Image courtesy of Brenda Ohngemach
Like almost everyone else, Brenda Ohngemach has had to adjust to a new way of working and living over the past few months. As an artist, a high school art and history teacher, and a mother to her nine-year-old son Rudi, she has adapted to a more digital world. To help navigate these dramatic changes, Brenda turned to the AGO ̶ one of the touchstones of her life since she was young.
“The AGO is my happy place,” she says.
Brenda started a lifelong relationship with the AGO in her youth and became a Member as a teenager. Over the next few years, she spent hours strolling through the Gallery and jotting down notes about art that made an impact on her. From use of colour to composition, she developed a deeper understanding of technique, aesthetics and the stories behind the work, and eventually complemented her self-directed education with figure drawing classes at the AGO. “The Gallery was the hub where art was happening.”
Now, Brenda is helping both her son and her students learn, grow and realize their potential. She has brought hundreds of Scarborough high school students to the Gallery—many for the first time—to enrich their arts education. Seeing things through the eyes of the next generation of art lovers, she appreciates the growing diversity of art and perspectives at the AGO, and how this diversity sparks questions and discussion. “Kids naturally challenge ideas, and I like how the AGO encourages that.”
Although she can’t visit the Gallery with her students right now, Brenda has made the AGO a big part of her online classroom. She regularly sends her students links to AGO from Home, so they can learn from the Gallery’s digital art-making workshops, artist spotlights and deep dives into specific artworks and eras.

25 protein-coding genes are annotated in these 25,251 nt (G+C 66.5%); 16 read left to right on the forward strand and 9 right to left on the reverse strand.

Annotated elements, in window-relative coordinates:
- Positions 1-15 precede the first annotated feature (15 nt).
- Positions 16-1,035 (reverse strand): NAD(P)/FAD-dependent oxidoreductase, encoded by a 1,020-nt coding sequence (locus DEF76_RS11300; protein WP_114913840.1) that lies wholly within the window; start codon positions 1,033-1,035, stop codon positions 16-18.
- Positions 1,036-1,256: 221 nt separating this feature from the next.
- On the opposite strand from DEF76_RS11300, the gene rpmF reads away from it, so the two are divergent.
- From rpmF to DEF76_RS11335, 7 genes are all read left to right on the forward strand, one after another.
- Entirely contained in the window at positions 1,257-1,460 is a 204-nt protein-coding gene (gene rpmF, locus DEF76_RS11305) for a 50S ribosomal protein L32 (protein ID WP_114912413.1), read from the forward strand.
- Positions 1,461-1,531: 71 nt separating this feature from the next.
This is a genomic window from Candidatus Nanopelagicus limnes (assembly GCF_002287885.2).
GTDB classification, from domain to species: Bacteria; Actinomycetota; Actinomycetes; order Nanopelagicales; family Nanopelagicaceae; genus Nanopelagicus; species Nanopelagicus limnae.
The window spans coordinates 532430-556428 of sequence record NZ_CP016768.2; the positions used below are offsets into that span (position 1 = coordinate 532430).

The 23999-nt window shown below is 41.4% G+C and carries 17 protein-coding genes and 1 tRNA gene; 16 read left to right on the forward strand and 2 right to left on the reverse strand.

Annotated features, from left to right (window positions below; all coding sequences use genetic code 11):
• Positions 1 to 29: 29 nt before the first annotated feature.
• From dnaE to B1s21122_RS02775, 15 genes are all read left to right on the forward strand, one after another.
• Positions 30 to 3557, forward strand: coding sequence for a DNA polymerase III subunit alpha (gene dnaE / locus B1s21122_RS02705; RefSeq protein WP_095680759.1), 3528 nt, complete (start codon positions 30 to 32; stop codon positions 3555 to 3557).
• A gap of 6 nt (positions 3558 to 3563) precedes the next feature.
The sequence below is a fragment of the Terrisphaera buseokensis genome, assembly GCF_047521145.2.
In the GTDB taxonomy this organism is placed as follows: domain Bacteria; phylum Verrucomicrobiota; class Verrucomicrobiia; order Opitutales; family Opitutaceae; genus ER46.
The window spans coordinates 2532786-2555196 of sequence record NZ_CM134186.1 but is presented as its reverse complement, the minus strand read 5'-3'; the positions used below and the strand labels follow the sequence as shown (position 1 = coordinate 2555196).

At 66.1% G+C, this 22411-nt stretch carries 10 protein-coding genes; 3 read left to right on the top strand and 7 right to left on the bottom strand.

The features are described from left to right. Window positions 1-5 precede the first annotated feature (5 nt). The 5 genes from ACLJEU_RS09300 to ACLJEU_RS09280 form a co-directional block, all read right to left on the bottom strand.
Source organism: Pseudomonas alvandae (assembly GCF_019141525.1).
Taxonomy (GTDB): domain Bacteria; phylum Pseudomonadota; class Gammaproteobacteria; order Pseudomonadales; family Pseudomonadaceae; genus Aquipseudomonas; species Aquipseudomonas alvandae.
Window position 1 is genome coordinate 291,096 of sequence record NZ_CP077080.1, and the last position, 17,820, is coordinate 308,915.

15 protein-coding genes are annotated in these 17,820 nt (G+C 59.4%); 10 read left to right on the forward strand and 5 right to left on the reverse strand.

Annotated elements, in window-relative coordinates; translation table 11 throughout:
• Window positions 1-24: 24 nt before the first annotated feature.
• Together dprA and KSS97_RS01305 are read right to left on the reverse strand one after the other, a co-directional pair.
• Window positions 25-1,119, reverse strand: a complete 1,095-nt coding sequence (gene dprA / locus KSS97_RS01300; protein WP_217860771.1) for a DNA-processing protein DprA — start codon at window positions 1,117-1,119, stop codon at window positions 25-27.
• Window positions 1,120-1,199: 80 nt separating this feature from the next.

She also continues to foster her son’s relationship with art. As a history buff, she’s thrilled that Rudi shares her love of storytelling and investigating the past. “I’ve been bringing Rudi to the AGO since he was a baby. He really enjoys the stories told by the art, and the ones that connect to history and places are his favourite.”
Brenda hopes Rudi and her students come to appreciate art as a vital form of communication. “To communicate and speak to people and change their perspectives, that’s what I feel is the true purpose of an artist.” This vision, along with the deep connection she has built with the AGO over decades, inspired Brenda to create a legacy gift in her will.
“The AGO has always opened its arms to me and the community,” she says. “I want to make sure the Gallery is always here for us.”
Looking for more art news from the AGO and beyond? Stay tuned to the AGOinsider for resources and activities to help bring art and learning into your home!
This story is being shared as part of an ongoing series on AGO Legacy Giving.